referred to here in verse 16. Your Old Testament Bible is what Paul is saying is Scripture and is inspired. So
we’re talking about the book that you hold in your hand. We shall see that the New Testament is placed
in the same relationship as the Old Testament. The New Testament writers placed their communication on an equal level with
the communication of the prophets of the Old Testament. The New Testament writers claim that what
they wrote as apostles was equal as scripture to the Old Testament. So, in effect we’re talking about both Old and New Testaments.
The Old Testament was the Bible that Timothy knew. Almost all of the New Testament was written,
by the way, at the time that 2 Timothy was written, except perhaps for the later writings of John. By the time that
2 Timothy was written, all the New Testament books except the later writings of
John were already on parchment, written and ready to be preserved.
Paul in his epistle would equate the New Testament to the Old Testament. In 2 Peter 3:15-16 Peter
says, “An account that the longsuffering of our Lord is salvation, even as our
beloved brother Paul, also according to wisdom given unto him hath written unto
you, and has also in all of his epistles, speaking in them of these things in
which are some things hard to be understood which they that are unlearned and
unstable rest as they do also (now notice) the other scriptures unto their own
destruction.” Here Peter is talking about the epistles of Paul and he compares them to the other scriptures. The
implication being that the writings of Paul are also scripture.
Paul quotes Luke 10:7 as being equal scripture with Deuteronomy 25:4. He does this in 1
Timothy 5:18. “For the scriptures saith, ‘Thou shalt not muzzle the ox that treadeth out the grain,
and the laborer is worthy of his reward.’” Now the first part of that verse, “Thou shalt not muzzle the ox that
treadeth out the grain,” which he calls scripture comes from Deuteronomy 25:4. But the last part, “the laborer is worthy of
his reward,” is to be found no place in the Old Testament. Where you find it is actually in Luke 10:7. So, here you have
an example in these later New Testament books calling earlier New Testament books scripture.
Peter places the words of the New Testament apostles on equal plain with the words of the Old Testament prophets, both spoken
and written. 2 Peter 3:2 says, “That ye may be mindful of the words which were spoken before by the holy prophets
(the Old Testament) and the commandments of us, the apostles of the Lord and Savior.” Peter says,
“What they said in the Old Testament was important. What we as apostles say is equally important.” So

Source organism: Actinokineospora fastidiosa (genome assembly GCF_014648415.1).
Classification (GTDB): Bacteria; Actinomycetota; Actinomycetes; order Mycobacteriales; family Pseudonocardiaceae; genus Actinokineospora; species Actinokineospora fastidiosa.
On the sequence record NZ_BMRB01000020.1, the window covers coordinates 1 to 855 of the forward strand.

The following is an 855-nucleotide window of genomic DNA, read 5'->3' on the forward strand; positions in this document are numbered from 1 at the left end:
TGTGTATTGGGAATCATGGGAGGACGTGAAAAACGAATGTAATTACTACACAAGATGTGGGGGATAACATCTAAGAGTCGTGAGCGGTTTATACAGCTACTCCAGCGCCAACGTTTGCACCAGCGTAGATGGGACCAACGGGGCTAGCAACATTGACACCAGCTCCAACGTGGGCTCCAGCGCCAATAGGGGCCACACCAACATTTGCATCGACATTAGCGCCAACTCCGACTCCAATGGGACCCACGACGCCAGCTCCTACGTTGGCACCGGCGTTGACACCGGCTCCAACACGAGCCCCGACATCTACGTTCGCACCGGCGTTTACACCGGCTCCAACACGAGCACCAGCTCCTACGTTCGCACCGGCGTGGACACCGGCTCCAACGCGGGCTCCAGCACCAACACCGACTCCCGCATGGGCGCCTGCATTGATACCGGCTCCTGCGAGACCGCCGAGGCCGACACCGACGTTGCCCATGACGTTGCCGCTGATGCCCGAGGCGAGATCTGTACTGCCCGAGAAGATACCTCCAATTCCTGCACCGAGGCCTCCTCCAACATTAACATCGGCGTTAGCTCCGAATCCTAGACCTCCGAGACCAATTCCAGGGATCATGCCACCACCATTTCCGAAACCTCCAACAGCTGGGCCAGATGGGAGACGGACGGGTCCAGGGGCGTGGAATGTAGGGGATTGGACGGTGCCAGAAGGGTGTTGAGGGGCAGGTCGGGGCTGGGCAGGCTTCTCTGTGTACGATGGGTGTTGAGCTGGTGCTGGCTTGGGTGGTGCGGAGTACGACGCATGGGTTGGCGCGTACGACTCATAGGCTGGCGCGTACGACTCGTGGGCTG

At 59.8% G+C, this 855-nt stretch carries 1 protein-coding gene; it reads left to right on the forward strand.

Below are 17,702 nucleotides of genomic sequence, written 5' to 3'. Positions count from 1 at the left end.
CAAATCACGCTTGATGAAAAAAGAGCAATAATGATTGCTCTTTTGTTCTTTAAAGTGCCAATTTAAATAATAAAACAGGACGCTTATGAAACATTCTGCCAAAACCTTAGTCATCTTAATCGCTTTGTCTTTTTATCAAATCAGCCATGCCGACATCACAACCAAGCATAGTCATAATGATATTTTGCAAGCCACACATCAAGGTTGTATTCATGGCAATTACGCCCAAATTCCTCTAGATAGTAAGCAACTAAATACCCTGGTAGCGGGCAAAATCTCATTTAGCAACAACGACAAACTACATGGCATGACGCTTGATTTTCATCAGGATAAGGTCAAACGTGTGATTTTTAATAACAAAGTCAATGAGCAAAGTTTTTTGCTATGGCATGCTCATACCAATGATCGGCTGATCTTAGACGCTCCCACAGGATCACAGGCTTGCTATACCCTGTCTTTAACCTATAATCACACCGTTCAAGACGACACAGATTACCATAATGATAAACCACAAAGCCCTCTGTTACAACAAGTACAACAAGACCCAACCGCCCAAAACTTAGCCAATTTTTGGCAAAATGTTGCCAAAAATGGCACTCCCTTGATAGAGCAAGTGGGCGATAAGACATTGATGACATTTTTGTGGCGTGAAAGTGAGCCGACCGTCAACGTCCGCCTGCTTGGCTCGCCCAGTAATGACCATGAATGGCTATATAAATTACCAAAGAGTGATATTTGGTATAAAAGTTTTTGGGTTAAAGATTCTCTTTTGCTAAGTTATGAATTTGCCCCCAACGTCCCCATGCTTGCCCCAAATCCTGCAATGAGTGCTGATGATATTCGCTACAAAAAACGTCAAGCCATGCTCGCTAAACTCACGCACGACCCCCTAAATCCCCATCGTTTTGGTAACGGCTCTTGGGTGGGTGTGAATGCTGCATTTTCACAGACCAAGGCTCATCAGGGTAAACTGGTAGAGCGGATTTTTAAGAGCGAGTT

all scripture: What I’m trying to get across to you is that when we say “all scripture,”
it’s the Bible that you hold in your hands.
Now notice that in the Greek there is no verb. It says, “All scripture is given,” but you
notice that the word “is” is in italics in your Bible, indicating that it is not in the Greek. In other words,
you have no verb. It does have simply inspiration. “All scripture inspiration” is the way it reads. The Greek word
for inspiration is “theopneustos.” This is a word which is used only once in the Bible and that is right here in
this verse. It’s what we call a hapax legomenon (one time only). This first part of the
word “theo” is from the Greek word “theos” for “God.” The last part of the word here “pneustos” is
the word for “breathe.” So, this word literally means God-breathed. All scripture is the breathing out of God.
In the Greek language when you have this ending “tos” connected to the word for God, it means that it is passive. The
idea is “that which is breathed out by God.” It doesn’t mean that the Bible is breathing out God. When we say that
all scripture is God-breathed, we don’t mean that all scripture is breathing out God. That would be active. What it says is
that all scripture is breathed out by God. It’s important that you understand that passive quality. The
author is receiving something. He is not inventing something the way the liberal says. The very Greek
language denies the claim of the liberal. When the liberal says man produced these
ideas, this word says, “You’re wrong.” You could not have this ending in this word and be an active idea of
something that the Bible is breathing out God as a result of what men wrote. Rather it is God who breathed out the Word.
Now we’re not asked to place our supreme confidence, consequently, in doctrines of a book which are merely expressing the
highest ideals and hopes of good of fallible men. This is clearly not the product of man. The same idea for
the origin of the Bible is expressed by Jesus Christ in Matthew 4:4 when He was talking to Satan. Every word that
proceeded out of the “mouth” of God—God breathing out His scriptural truth.
Now we have this English word “inspiration” that translates “theopneustos.”
Inspiration, in a way, is not a good word here because it comes from the Latin Vulgate. It’s
actually the Latin word which is used here for the Greek “theopneustos” from which we get the English word
inspiration. The “in” part of the word inspiration gives us the idea that God takes men’s writings and then he
breathes life into them, and that is not the case. Actually a better word would be “expiration.” The
Bible is actually an experience of expiration. It is God Himself breathing out His word. It is not something that man produced and
then God did something with it. It is something that God produced entirely and men were simply the agents of that
production. It is produced by the creative breath of God, and consequently it has a supernatural power. For
this reason we’re told that it is profitable for doctrine, reproof, correction, instruction, and righteousness. There is no other
writing in the world of which this can be said. Only the Scripture is profitable in this way. It is only the Scripture that can make a
believer what our translation here says “perfect.”
Now this word “perfect” is not the usual word that we have for “perfect” in Scripture. You
have heard us speak about this word “telios.” This is the word that is referred to in 1 Corinthians concerning the